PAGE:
Saturday night, 9 PM reservations for four. Two in our group celebrating an anniversary, one of them pregnant. We show up a little early hoping a table is ready. “We’re running on schedule,” says the sleek hostess with dark hair so shiny we see our reflections.
We try the bar, but it’s just a trough at this point, crowded with diners who didn’t have reservations. I love the idea of being able to eat at the bar, but what about people who need to use it as a bar? I guess they need two bars. Our pregnant friend is a trooper but I see her look longingly at the seats.
Several tables look like they are going to leave at any moment, but then they never do. Nine PM approaches and the hostess walks over and assures us that we are going to be seated shortly. “In their laps?” I thought to ask but kept it to myself. Our pregnant friend is shifting weight from one foot to the other and smiling through it all. I learned that dance from my bad knees and bad back.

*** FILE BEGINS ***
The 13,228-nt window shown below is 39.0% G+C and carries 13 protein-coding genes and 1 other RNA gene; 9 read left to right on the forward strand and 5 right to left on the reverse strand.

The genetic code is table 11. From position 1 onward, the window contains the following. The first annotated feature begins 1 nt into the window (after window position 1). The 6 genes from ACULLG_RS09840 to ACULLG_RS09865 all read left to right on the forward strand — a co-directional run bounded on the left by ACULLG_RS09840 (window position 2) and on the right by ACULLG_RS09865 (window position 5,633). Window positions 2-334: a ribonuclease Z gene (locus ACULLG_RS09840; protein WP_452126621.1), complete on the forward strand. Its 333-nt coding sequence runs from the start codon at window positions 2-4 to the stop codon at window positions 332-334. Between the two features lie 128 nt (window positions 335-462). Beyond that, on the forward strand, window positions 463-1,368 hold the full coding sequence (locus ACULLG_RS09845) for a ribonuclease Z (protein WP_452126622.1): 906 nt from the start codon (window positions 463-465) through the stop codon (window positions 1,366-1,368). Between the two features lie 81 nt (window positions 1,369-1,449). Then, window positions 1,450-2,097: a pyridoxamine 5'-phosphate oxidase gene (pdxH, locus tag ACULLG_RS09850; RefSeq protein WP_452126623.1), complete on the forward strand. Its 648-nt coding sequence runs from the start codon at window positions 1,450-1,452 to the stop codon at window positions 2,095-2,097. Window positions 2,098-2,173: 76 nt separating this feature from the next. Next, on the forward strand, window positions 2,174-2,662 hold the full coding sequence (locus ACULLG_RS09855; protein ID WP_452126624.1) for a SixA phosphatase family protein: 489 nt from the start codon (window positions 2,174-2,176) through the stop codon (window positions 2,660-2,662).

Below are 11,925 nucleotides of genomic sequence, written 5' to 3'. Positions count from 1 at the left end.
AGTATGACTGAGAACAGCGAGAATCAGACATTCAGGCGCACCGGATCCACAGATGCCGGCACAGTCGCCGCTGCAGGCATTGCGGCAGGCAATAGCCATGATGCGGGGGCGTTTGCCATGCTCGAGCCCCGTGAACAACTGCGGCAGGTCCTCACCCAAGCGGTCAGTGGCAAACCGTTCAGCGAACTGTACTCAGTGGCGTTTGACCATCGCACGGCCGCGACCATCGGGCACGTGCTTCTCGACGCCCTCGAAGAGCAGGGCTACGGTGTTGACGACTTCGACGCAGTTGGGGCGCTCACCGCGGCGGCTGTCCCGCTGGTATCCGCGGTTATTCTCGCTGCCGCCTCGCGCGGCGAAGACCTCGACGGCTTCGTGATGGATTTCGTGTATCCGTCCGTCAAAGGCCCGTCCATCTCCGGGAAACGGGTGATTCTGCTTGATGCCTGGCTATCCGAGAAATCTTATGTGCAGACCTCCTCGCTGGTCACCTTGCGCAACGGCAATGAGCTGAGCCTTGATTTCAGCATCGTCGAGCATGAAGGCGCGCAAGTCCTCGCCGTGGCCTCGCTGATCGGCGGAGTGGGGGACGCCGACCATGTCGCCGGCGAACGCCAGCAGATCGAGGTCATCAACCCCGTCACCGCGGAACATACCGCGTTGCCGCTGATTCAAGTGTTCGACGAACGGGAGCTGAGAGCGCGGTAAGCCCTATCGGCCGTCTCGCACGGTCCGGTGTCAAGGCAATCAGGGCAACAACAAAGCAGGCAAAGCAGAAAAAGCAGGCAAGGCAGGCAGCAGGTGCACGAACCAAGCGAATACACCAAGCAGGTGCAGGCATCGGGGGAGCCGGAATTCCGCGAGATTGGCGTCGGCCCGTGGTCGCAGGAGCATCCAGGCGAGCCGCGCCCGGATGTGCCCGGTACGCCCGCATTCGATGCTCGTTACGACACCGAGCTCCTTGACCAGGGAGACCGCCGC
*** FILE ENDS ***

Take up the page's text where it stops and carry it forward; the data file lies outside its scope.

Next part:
Nine fourteen. Now everybody is looking at me. Tension is filling our tight space in the walkway between the bar and the tables we long to occupy. I made the reservation, I should be the one to complain. But I’m staring at the hostess the whole time. She’s keeping track of us with an appropriate level of concern. Maybe it’s a relic of my bachelor days, but I can tell when someone is paying attention to me.
A terrible minute passes where my best friend, his pregnant wife and my wife all stare me down trying to get me to act on our growing unrest. But I wait. And yes, the manager gets a whisper from the hostess and he’s on his way.
“I’m so sorry about the wait. I thank you for your patience,” he says. “Can I help in any way?” I ask if he has an extra seat available for our pregnant friend. He does. Our friend sits and relaxes for the first time since we got there. “Now we can wait forever.”
We wait for fifteen more minutes, not exactly forever, and receive one more visit from another contrite manager. We finally sit down and enjoy a lovely meal. And when we talk about the wait, which we only do for about thirty seconds, we talk about how well they handled it and how they defused the tension.
Privately, I think they could have found that chair the second we walked in, but I can also chalk that up to not asking for it sooner. I don’t mention it though, because I don’t want to spoil the good mood.